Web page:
Lyft is no better than Uber

Just trying to make a living.
Just trying to make a living.
Image: Reuters/Albert Gea
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Ahead of its initial public offering, Lyft is done playing nice.

Lyft and competitor Juno each filed lawsuits against New York City on Jan. 30 in an attempt to thwart rules that will raise driver wages. Under legislation passed by the city in December 2018 and scheduled to take effect on Feb. 1, ride-hail companies must pay drivers at least $17.22 an hour after expenses. The pay formula uses a so-called utilization rate, which accounts for the share of time a driver spends completing rides compared to time spent idle and waiting for a fare.

In its complaint, Lyft called the new pay rule “the product of arbitrary and capricious rulemaking” and argued it would fail to raise driver wages by depressing customer demand. Juno described the rule as “inherently flawed and fundamentally unfair” and alleged it would “destroy competition in the New York City market.” Lyft spokesman Adrian Durbin said in an emailed statement the pay standard would “advantage Uber in New York City at the expense of drivers and smaller players such as Lyft.”

Uber, which did not file a lawsuit, declined to comment.

New York City was the first in the country to enact rules aimed at improving the welfare of ride-hail drivers. The $17.22-an-hour standard is designed to pay drivers, who are independent contractors, the city minimum of $15 an hour after accounting for benefits like paid time off.

Drivers in the city earn less than $17.22 an hour on 73% of ride-hail trips, according to research compiled by the local taxi commission. The median Uber and Lyft driver earns barely more than $13 an hour after expenses. The new pay rules are expected to boost earnings after expenses by $9,600 a year, or 45%, for the typical driver. That represents an aggregate annual raise of $626 million for all drivers in the city.

There’s a deep irony to Lyft and Juno moving to block the new pay standard. Both companies market themselves as driver-friendly, in implied contrast to Uber. Juno, which launched in New York in early 2016, explicitly said it would treat drivers better than Uber. Uber spent years aggressively cutting prices, to the detriment of drivers. It only added a tipping option to its app in mid-2017, while Lyft offered tips from the very beginning. Suing a local government to protest an inconvenient rule or regulation—such as the lawsuit Uber filed against Seattle over a law allowing drivers to unionize—was also a quintessential Uber move.

Lyft, the consummate nice-guy company, used to prefer to keep a low profile. But Lyft isn’t looking so nice anymore.

“The idea that this lawsuit is about anything other than avoiding paying drivers a fair wage is laughable,” Jim Conigliaro, founder of driver advocacy group the Independent Drivers Guild, said in an emailed statement. “Lyft has had every opportunity to pay a livable wage and they refused to do so.”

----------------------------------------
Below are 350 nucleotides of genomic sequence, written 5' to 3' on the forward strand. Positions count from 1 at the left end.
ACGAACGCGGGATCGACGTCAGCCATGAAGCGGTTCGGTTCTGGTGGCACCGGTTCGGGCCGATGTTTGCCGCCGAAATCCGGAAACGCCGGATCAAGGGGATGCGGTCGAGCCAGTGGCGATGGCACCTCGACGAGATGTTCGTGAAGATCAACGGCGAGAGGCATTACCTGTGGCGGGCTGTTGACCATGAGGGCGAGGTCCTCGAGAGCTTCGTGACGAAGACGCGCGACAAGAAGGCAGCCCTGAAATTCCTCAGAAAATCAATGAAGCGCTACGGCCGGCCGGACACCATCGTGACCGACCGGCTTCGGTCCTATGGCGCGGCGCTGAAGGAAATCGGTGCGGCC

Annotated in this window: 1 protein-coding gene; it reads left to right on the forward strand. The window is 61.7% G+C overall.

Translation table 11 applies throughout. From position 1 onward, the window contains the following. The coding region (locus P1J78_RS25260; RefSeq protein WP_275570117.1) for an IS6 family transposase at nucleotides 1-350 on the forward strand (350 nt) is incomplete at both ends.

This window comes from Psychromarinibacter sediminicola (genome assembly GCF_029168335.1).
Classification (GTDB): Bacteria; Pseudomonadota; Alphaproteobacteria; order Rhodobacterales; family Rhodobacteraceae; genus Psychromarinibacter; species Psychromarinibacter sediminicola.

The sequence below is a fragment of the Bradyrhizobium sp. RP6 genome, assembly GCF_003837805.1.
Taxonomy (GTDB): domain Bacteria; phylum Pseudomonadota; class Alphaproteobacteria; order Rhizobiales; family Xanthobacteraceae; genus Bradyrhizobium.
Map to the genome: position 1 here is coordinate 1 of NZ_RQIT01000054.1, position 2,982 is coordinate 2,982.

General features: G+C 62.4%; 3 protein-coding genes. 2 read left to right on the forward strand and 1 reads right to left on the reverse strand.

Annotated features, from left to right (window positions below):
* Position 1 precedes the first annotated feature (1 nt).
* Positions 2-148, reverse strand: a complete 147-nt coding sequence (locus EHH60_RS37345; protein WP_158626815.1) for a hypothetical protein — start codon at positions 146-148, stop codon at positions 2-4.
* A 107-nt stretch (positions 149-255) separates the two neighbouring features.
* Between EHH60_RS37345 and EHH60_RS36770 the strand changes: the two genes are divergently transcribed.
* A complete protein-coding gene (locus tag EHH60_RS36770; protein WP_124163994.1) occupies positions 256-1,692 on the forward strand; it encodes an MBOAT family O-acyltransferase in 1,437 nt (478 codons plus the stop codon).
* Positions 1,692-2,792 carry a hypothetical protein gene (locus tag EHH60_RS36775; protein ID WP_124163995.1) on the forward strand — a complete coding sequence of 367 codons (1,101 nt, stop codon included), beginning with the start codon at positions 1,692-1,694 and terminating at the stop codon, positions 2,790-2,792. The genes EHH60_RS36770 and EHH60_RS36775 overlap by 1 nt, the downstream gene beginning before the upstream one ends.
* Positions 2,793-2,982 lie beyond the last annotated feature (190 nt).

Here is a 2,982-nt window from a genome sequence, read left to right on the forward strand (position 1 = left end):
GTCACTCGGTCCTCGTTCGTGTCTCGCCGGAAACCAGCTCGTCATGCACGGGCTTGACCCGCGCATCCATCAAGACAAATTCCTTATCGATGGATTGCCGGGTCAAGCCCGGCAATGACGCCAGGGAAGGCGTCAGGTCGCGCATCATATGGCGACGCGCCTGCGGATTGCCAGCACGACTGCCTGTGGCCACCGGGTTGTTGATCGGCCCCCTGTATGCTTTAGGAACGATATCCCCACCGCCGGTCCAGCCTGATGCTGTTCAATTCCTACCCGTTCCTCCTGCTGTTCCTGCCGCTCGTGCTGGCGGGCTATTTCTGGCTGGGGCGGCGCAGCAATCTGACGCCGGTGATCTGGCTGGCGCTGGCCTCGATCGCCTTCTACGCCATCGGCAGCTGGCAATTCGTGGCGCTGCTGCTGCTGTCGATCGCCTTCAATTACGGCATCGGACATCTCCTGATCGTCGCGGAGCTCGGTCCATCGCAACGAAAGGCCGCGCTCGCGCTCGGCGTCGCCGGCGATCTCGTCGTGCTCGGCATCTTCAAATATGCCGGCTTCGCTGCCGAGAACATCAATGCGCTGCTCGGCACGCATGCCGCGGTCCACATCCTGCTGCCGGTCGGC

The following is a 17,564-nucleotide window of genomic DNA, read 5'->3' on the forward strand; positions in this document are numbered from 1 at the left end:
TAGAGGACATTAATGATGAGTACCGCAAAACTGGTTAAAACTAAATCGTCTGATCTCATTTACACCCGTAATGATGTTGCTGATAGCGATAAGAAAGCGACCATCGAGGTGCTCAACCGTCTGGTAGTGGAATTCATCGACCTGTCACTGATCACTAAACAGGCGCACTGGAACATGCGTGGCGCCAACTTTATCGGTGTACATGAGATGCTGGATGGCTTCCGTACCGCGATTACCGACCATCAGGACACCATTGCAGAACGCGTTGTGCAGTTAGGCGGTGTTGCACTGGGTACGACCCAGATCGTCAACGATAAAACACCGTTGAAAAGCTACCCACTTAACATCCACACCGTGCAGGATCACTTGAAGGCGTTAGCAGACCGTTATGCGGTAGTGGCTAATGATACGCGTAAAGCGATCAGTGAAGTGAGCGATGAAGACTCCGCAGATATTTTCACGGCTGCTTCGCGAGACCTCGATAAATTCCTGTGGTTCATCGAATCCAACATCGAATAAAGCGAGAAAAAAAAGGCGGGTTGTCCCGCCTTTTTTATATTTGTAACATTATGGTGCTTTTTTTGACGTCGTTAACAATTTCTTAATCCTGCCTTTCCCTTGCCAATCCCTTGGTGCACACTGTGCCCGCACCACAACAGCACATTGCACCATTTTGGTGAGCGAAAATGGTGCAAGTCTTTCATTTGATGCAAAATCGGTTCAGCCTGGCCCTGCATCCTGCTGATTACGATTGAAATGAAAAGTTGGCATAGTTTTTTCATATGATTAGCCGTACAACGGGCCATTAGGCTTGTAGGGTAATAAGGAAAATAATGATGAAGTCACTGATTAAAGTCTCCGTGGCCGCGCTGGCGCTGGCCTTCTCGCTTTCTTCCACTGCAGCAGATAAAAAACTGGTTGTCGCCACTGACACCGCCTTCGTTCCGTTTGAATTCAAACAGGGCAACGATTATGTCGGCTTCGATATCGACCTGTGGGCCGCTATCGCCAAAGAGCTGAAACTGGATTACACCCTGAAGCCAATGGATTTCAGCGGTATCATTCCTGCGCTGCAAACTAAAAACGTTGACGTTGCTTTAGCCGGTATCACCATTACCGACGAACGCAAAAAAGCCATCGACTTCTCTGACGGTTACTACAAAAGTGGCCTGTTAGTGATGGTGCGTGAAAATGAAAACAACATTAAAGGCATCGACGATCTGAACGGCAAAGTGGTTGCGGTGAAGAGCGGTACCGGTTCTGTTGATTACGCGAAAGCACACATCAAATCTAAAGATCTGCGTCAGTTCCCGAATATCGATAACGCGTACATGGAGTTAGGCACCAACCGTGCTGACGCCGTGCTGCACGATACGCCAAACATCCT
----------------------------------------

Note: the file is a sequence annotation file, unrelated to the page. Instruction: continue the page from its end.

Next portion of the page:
“Shame on Lyft and Juno,” said Bhairavi Desai, executive director of the New York Taxi Worker’s Alliance.

A judge ruled late on Jan. 30 that Juno and Lyft had the option of putting any additional wages required by the pay formula into an escrow account, which they could get back if they won their cases. The companies are due back in court on March 18.

Lyft and Juno are right that they stand to hurt more than Uber from the new pay standard. But to steal a favorite phrase from the tech industry, that is a feature, not a bug, of how the rules are designed.

The pay formula has two purposes: 1) to increase driver pay and 2) to reduce congestion. The formula does this neatly by tying driver earnings to how busy they are. If drivers aren’t getting enough work from a ride-hail app, then the company is required to boost per-mile and per-minute rates to compensate. That should discourage companies from having idle drivers on the road, which in turn should reduce congestion on city streets.

Why would Juno and Lyft dislike this? Well, they currently have the two worst utilization rates in the industry. From February through June 2018, Juno had a utilization rate of 53% and Lyft of 56%, where that rate equaled total idle time divided by total time logged into an app (idle time plus time on a trip). In other words, their drivers trawled the streets for passengers in empty cars almost half the time. Uber’s rate was 58%, and Via’s the best at 69%.

For the first 12 months, the taxi commission has asked ride-hail companies to comply (pdf) with an industry-wide utilization rate of 58%. As Uber is by far the biggest ride-hail company, it also effectively determines the industry rate. Companies can petition the taxi commission to use a company-specific rate. Via, which has a better utilization rate than Uber, chose to do this. After the first year, however, that could change.

That’s exactly the point. Seasoned ride-hail drivers have spent years chasing busy hours and capricious bonuses from ride-hail companies. They know firsthand what happens when a company overpromises and under-delivers on fares. The taxi commission rules are designed to take the burden of staying busy enough to make a living away from drivers and put it back onto companies, where it should have been all along.